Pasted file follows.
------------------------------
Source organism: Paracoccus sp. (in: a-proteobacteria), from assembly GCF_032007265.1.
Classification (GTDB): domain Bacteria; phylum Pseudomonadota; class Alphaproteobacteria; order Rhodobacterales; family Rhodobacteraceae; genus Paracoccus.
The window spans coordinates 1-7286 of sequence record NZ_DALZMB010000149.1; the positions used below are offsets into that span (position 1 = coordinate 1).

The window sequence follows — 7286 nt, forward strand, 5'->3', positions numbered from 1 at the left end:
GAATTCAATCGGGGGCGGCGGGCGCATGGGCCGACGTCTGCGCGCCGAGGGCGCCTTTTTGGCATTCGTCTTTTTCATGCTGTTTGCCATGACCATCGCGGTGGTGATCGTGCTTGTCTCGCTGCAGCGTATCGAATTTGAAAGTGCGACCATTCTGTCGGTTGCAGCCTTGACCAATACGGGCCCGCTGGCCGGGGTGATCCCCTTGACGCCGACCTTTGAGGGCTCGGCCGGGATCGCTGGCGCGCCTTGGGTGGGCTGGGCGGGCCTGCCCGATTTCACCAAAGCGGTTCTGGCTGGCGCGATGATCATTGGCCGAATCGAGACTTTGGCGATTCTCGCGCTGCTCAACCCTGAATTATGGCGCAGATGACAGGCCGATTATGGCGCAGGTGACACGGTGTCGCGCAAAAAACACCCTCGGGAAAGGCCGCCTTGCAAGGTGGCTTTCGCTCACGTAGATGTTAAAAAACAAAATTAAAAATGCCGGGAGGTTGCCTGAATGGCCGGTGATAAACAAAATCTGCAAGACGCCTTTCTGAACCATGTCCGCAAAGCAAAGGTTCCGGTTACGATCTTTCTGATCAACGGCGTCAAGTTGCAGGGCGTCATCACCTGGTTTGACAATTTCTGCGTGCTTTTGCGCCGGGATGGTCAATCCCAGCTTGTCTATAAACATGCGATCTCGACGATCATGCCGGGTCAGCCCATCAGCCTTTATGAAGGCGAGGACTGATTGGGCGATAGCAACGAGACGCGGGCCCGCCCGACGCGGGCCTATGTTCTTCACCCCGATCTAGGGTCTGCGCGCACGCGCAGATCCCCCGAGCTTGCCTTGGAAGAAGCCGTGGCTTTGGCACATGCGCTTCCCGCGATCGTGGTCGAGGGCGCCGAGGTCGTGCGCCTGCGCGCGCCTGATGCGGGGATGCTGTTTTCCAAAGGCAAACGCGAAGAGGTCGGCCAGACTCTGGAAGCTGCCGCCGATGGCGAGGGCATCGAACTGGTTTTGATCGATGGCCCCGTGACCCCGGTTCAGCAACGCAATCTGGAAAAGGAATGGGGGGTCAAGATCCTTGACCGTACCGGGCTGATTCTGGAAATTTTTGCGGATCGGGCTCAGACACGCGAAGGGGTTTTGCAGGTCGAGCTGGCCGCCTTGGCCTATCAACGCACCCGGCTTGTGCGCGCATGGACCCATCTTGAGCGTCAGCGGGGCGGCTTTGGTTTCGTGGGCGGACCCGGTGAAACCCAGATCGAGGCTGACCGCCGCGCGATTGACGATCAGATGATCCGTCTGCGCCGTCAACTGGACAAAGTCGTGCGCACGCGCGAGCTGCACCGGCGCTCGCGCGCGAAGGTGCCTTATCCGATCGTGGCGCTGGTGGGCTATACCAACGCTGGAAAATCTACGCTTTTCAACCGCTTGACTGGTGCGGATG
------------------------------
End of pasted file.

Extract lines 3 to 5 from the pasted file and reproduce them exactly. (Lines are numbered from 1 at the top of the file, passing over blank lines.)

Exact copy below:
The window spans coordinates 1-7286 of sequence record NZ_DALZMB010000149.1; the positions used below are offsets into that span (position 1 = coordinate 1).

The window sequence follows — 7286 nt, forward strand, 5'->3', positions numbered from 1 at the left end:
GAATTCAATCGGGGGCGGCGGGCGCATGGGCCGACGTCTGCGCGCCGAGGGCGCCTTTTTGGCATTCGTCTTTTTCATGCTGTTTGCCATGACCATCGCGGTGGTGATCGTGCTTGTCTCGCTGCAGCGTATCGAATTTGAAAGTGCGACCATTCTGTCGGTTGCAGCCTTGACCAATACGGGCCCGCTGGCCGGGGTGATCCCCTTGACGCCGACCTTTGAGGGCTCGGCCGGGATCGCTGGCGCGCCTTGGGTGGGCTGGGCGGGCCTGCCCGATTTCACCAAAGCGGTTCTGGCTGGCGCGATGATCATTGGCCGAATCGAGACTTTGGCGATTCTCGCGCTGCTCAACCCTGAATTATGGCGCAGATGACAGGCCGATTATGGCGCAGGTGACACGGTGTCGCGCAAAAAACACCCTCGGGAAAGGCCGCCTTGCAAGGTGGCTTTCGCTCACGTAGATGTTAAAAAACAAAATTAAAAATGCCGGGAGGTTGCCTGAATGGCCGGTGATAAACAAAATCTGCAAGACGCCTTTCTGAACCATGTCCGCAAAGCAAAGGTTCCGGTTACGATCTTTCTGATCAACGGCGTCAAGTTGCAGGGCGTCATCACCTGGTTTGACAATTTCTGCGTGCTTTTGCGCCGGGATGGTCAATCCCAGCTTGTCTATAAACATGCGATCTCGACGATCATGCCGGGTCAGCCCATCAGCCTTTATGAAGGCGAGGACTGATTGGGCGATAGCAACGAGACGCGGGCCCGCCCGACGCGGGCCTATGTTCTTCACCCCGATCTAGGGTCTGCGCGCACGCGCAGATCCCCCGAGCTTGCCTTGGAAGAAGCCGTGGCTTTGGCACATGCGCTTCCCGCGATCGTGGTCGAGGGCGCCGAGGTCGTGCGCCTGCGCGCGCCTGATGCGGGGATGCTGTTTTCCAAAGGCAAACGCGAAGAGGTCGGCCAGACTCTGGAAGCTGCCGCCGATGGCGAGGGCATCGAACTGGTTTTGATCGATGGCCCCGTGACCCCGGTTCAGCAACGCAATCTGGAAAAGGAATGGGGGGTCAAGATCCTTGACCGTACCGGGCTGATTCTGGAAATTTTTGCGGATCGGGCTCAGACACGCGAAGGGGTTTTGCAGGTCGAGCTGGCCGCCTTGGCCTATCAACGCACCCGGCTTGTGCGCGCATGGACCCATCTTGAGCGTCAGCGGGGCGGCTTTGGTTTCGTGGGCGGACCCGGTGAAACCCAGATCGAGGCTGACCGCCGCGCGATTGACGATCAGATGATCCGTCTGCGCCGTCAACTGGACAAAGTCGTGCGCACGCGCGAGCTGCACCGGCGCTCGCGCGCGAAGGTGCCTTATCCGATCGTGGCGCTGGTGGGCTATACCAACGCTGGAAAATCTACGCTTTTCAACCGCTTGACTGGTGCGGATG